Like many other states in the U.S., Nevada has been lop-sided in the business playing field. A vast majority of businesses are still owned by white men. They have had more time in the industry, able to stock up on assets in case of a rainy day.
Because most minority-owned businesses are in their earlier stages, they are more prone to economic dangers. When Covid-19 swept the nation earlier this year, a significant shut-down occurred, and the economy halted, leaving business hanging by a thread. In terms of Black American owned businesses in Nevada, a vast majority are service-based, the sector that Covid-19 hit the hardest. As Nevada’s former VP of NAACP Frank Hawkins put it, “When white America gets a cold, black America gets pneumonia.”
A Call for Diversity
Diversity is at the core of American Business. It is perhaps the nation with the most diversity within a limited space, encompassing several nationalities. The scales are not as far tipped to one side as they once were, with Nevada’s government, like many others, providing opportunities to help birth minority-owned businesses. As of late, the Disadvantaged Business Enterprise (DBE), has promised to take a more aggressive approach toward the availability of resources out there for minorities. This includes women, veterans, and minority groups like Black and Asian Americans. As the nation’s capital of service-driven jobs, Nevada only has about 98,800 women-owned businesses.
It’s hard to be a minority in America. Tensions have been on the rise as the entire nation turns its attention to the lack of equality. The year 2020 has been a huge turning point for Black Americans, as the Black Lives Matter soared due to consecutive injustices. Add Covid-19 into the mix, and you’ve got a strong barrier that is difficult to breakthrough. It takes a unique drive to be successful both as a business and a minority, one that a small all-black, all-female company out of Reno Nevada has in abundance.
Despite the apparent hardships of being both black and female, Pamela Loveless found her way to opening PKL Homes, a successful short-term lodging enterprise based out of Reno. PKL Homes broke ground in 2017, quickly becoming known for their luxurious properties and added luxuries that made business stays a dream. Much of their success came from partnerships with luxury companies that add the finishing touches to each property. On top of that, they were a spotlight for being both an all-black and all-female run business.
As they have grown in reputation and available properties, they’ve scored a 4.8 rating and added an additional ‘Wow Factor’ option for high-quality stays that include luxurious meals, eye-catching décor buried in some of Renos most sought-after neighborhoods. The obstacles of being both black and female were no match for Loveless, as she worked her way up the ladder. It wasn’t until recently that she too began to feel the pressures, as buried wounds of discrimination and inequality made their way out of burying grounds. 2020 shed a whole new light on the issue of race equality, exposing a long-running stint of racism felt particularly in the South. PKL Homes was not left out of the ring, left to fight their own battles. Her skin color has made her a target for accusations about the nature of her business, both pointing out her outer characteristics.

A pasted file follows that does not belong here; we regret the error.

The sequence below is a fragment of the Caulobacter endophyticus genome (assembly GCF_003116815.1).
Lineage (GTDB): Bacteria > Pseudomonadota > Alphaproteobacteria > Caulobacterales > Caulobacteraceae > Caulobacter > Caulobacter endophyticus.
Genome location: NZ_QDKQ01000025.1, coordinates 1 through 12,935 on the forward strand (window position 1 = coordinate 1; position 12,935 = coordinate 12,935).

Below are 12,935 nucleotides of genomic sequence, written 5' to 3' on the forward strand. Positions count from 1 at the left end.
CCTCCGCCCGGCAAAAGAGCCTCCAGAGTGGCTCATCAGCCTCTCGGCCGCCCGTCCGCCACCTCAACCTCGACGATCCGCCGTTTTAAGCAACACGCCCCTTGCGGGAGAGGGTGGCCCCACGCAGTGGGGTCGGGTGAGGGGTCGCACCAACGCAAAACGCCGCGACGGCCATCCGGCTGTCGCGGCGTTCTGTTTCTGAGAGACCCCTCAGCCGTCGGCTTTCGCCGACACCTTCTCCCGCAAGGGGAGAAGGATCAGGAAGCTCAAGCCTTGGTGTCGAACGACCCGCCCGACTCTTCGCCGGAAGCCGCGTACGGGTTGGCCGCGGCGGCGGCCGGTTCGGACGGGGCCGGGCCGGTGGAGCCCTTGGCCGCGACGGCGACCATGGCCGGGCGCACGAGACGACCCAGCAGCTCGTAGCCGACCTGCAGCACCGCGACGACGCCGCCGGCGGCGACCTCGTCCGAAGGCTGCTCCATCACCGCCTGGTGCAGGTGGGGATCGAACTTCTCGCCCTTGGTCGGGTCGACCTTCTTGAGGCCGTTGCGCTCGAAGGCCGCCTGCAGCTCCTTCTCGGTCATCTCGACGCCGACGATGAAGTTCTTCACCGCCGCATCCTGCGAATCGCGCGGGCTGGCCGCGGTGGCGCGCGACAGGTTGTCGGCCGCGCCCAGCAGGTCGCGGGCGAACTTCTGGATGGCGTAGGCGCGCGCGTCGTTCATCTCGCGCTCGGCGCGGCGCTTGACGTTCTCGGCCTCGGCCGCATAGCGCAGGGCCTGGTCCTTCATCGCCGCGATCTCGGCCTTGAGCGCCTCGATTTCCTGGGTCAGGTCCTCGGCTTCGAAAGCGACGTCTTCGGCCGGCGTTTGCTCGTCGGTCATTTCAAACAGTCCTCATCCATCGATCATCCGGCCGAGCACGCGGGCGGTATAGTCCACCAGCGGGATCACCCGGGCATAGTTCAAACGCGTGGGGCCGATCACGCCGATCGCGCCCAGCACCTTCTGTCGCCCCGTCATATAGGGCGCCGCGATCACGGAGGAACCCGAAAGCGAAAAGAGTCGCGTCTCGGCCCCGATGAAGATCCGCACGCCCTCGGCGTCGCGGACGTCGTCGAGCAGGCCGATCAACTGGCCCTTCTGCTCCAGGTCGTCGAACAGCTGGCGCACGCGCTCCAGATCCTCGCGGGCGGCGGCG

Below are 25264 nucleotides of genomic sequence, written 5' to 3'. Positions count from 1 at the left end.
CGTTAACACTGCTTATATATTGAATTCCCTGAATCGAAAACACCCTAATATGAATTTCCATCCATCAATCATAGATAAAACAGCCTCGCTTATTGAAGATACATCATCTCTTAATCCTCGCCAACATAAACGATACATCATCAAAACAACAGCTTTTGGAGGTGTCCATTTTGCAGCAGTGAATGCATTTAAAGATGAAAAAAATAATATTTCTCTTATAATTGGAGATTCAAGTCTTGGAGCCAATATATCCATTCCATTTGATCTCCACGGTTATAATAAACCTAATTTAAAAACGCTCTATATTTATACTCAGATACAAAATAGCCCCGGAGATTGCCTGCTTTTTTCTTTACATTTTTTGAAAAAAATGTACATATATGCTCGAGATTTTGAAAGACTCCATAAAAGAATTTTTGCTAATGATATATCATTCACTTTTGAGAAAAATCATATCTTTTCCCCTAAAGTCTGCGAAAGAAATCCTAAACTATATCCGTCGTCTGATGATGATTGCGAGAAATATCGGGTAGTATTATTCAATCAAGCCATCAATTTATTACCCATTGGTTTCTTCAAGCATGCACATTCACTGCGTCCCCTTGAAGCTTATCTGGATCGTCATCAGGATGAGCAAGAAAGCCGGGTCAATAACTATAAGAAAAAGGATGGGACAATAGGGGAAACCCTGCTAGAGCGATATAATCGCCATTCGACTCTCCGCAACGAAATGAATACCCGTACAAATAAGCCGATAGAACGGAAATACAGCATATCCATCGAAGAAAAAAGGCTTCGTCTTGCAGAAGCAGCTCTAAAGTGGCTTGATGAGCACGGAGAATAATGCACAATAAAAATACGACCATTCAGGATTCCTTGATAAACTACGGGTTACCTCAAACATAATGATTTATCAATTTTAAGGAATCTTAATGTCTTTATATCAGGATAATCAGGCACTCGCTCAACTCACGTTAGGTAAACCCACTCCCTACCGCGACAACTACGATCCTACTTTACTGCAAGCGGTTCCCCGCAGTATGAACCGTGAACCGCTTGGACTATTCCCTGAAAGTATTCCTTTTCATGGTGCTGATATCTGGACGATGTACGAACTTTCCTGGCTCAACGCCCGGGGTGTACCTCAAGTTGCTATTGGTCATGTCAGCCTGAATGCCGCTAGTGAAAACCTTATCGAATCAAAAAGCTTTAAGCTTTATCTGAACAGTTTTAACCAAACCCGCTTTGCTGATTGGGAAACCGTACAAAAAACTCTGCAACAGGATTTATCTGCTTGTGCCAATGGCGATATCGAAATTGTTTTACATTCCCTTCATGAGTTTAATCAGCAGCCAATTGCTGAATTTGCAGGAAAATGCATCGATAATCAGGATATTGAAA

Black Businesses Matter
Luckily, the properties available from PKL Homes were nowhere near looters that took to the streets after the death of George Floyd. Many of these small shops on the path of the riots were destroyed only a few weeks after Covid-19 closures. While racial tensions have relaxed a bit, the entire world is still on edge, unsure what the ‘new normal’ will bring. The nation is at the edge of their seats, watching and waiting for what’s to come. In terms of business, months of closures, historical low stocks, and decreased movement worldwide have reduced revenue and pumped the breaks on spending. We still haven’t felt the effects of half of the world unable to work, leaving the future very unclear. It was hard before as a minority; now it hard for everyone, regardless of color or sex.
All-Black and All-Female in 2020
So, what does running a double disadvantaged business take? As a black woman in America in 2020, Loveless is feeling the tensions. Economic development was going in Nevada’s right direction, with a 3.3% bump up from 2017. Emphasis by the Latino, black and Asian chapters of business equality committees started to pay off, as each chapter celebrated their new bouts of success. With things up in the air, the nation is at a stand-still, leaving economists, entrepreneurs, and investors frozen in their place. 2020 is not the year for a minority-run business, especially with many struggling already. An all-black, all-female business is not impossible but comes with challenges along the way. Loveless is a great example to follow for the women of color out there, hoping to run their own business one day. She is positive about the current situations, claiming that this is a sort of ‘learning experience’ for all of us.
In terms of race and discrimination, they are both the ‘elephant in the room’ that was long left untouched. It seems like the entire world has woken up, hit with a small taste of what it means to be black in America. What does this mean for minority businesses of the future? Many are left unsure. Nevada, just the U.S and much of the world are hard at work trying to keep the foundation from crumbling. Even with government assistance, many businesses are crumbling, toying with the question of whether or not they should hold on or let go. We are collectively looking toward 2021 as a year of recovery, on the way to building a more unified yet diverse fusion of successful businesses of all types.